Gunmen kill female polio worker in Pakistan
PESHAWAR, Pakistan (AP) -- Gunmen shot dead a female polio worker and wounded another in Pakistan's northwest on Tuesday, the latest attack against people involved in efforts to eradicate the crippling disease from this violence-torn country.
The attacks have made it harder for Pakistan to join the vast majority of nations declared polio-free, and late Tuesday, government officials were debating whether to suspend the U.N.-backed vaccination campaign in the northwest.
No group has claimed responsibility for the latest killings, but some Pakistani militants have alleged in the past that the polio workers are U.S. spies and that the vaccine makes people sterile.
Reinforcing those suspicions was the disclosure that the CIA used a Pakistani doctor to run a hepatitis vaccination campaign to try to get blood samples from al-Qaida founder Osama bin Laden's family before U.S. commandos killed him there in May 2011.
The two women were attacked Tuesday in Kaggawala village on the outskirts of the main northwest city of Peshawar, police officer Mushtaq Khan said.
Senior police official Shafiullah Khan said two attackers on foot fired a pistol at the women. He said police have started a search operation.
Health, municipal and other officials in the northwest Khyber-Pakhtunkhwa province were meeting Tuesday evening to discuss whether to suspend the vaccinations, according to a provincial government official who requested anonymity because he was not authorized to discuss the matter with reporters.
The World Health Organization, the U.N. agency that oversees much of the polio vaccination work in Pakistan, condemned the attack. It said it was in touch with Pakistani officials in Khyber-Pakhtunkhwa as they discussed what to do next.
Dr. Nima Saeed Abid, acting WHO country head for Pakistan, said the safety of his polio workers, many of whom are women, was paramount.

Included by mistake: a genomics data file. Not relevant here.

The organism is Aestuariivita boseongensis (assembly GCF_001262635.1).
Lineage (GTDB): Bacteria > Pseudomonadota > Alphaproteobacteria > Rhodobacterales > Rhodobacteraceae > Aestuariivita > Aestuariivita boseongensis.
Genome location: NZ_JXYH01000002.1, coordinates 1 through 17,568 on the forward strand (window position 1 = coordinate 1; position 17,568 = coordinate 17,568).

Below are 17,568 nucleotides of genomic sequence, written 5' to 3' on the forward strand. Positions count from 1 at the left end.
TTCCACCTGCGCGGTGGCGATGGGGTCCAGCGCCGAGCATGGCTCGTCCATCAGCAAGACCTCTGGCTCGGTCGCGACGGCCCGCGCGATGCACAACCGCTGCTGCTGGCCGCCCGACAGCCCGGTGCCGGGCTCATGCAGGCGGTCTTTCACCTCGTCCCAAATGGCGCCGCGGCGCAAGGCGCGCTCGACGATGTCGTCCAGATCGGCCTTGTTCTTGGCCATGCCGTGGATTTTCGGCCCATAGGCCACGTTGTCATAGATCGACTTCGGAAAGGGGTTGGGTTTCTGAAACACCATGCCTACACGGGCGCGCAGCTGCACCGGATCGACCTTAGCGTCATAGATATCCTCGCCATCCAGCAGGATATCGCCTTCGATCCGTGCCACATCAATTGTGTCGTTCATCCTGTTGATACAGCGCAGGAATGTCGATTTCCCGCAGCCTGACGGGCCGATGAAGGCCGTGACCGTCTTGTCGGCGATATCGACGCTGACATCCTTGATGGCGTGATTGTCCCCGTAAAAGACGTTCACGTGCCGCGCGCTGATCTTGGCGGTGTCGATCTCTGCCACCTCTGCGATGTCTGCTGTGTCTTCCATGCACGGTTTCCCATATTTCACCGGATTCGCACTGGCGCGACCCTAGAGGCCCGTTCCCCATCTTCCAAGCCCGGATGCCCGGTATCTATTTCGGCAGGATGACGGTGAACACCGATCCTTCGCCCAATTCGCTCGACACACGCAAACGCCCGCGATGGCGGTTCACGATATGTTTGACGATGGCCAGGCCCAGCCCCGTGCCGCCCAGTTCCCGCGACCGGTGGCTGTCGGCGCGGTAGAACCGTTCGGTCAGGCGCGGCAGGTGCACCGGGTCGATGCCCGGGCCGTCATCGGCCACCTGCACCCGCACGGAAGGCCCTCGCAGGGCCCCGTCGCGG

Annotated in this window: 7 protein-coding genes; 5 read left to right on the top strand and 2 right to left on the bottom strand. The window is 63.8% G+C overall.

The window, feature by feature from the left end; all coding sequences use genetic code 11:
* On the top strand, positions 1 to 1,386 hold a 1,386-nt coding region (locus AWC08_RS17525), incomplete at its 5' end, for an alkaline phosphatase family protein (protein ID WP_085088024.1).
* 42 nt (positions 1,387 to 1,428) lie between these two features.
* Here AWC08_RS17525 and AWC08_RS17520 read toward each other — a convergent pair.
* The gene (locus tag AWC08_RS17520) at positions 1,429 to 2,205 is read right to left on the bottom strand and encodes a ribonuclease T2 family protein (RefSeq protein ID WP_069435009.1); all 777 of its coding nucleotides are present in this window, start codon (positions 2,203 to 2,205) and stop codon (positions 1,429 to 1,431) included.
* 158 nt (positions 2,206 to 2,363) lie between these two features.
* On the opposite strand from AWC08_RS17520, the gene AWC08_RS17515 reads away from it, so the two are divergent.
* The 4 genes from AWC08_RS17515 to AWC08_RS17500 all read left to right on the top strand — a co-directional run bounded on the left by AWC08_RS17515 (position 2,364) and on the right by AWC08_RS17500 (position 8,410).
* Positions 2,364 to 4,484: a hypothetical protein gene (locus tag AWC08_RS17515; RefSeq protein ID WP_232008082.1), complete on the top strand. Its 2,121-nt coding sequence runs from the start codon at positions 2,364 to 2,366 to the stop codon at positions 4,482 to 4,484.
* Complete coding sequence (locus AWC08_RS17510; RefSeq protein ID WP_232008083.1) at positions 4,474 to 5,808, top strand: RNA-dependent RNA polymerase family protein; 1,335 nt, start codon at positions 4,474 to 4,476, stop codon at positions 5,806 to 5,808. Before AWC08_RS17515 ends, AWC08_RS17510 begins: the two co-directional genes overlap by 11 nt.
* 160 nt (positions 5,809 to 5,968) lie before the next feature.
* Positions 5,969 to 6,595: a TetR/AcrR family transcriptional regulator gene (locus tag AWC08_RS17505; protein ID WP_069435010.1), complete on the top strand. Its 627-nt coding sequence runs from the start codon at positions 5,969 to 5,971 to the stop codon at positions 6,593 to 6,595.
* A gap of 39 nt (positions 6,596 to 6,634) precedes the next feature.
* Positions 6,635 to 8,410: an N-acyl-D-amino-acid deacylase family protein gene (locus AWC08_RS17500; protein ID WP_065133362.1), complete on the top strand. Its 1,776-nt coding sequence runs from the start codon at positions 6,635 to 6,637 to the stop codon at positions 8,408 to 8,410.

"I hope the government will provide them with the requested security for the health workers," he said. "And after careful assessment, they should resume their activities."
Pakistani President Asif Ali Zardari blasted what he called a "cowardly" attack, and resolved that "the government will not permit militants to deprive our children of basic health care."
Pakistan is one of only three countries in the world, along with Afghanistan and Nigeria, where polio is still endemic. Health workers have made strides against the disease in recent years, but the violence threatens to reverse that progress.
In December, gunmen killed nine polio workers in different parts of Pakistan. Several more workers have been killed since then, as well as police who were protecting them.
The U.N. said in March that some 240,000 children had missed vaccinations since July in parts of Pakistan's tribal belt, the main sanctuary for Islamic militants, because of security concerns.
Elsewhere in Pakistan's northwest on Tuesday, a roadside bomb killed the son of a member of an anti-Taliban militia and wounded the militia member and five others, police official Gul Afzal Afridi said.
The bomb exploded on the outskirts of Mingora, a main town in the Swat Valley, which was once largely under the control of the Taliban until an army operation in 2009.
The militants have since staged occasional bombings and other attacks in Swat. Anti-Taliban militias -- often referred to as peace committees -- have helped hold the militants back.
Afridi said the apparent target Tuesday was militia member Sher Ali. His son Barkat Ali died.
Also Tuesday, gunmen fired on a vehicle carrying a Shiite Muslim lawyer and two of his sons, killing them, in an apparent sectarian attack in Pakistan's largest city, Karachi, police officer Najam Tareen said.
Karachi, a port city of 18 million, is a hotbed of ethnic, political and sectarian violence, and Shiite professionals are often targeted.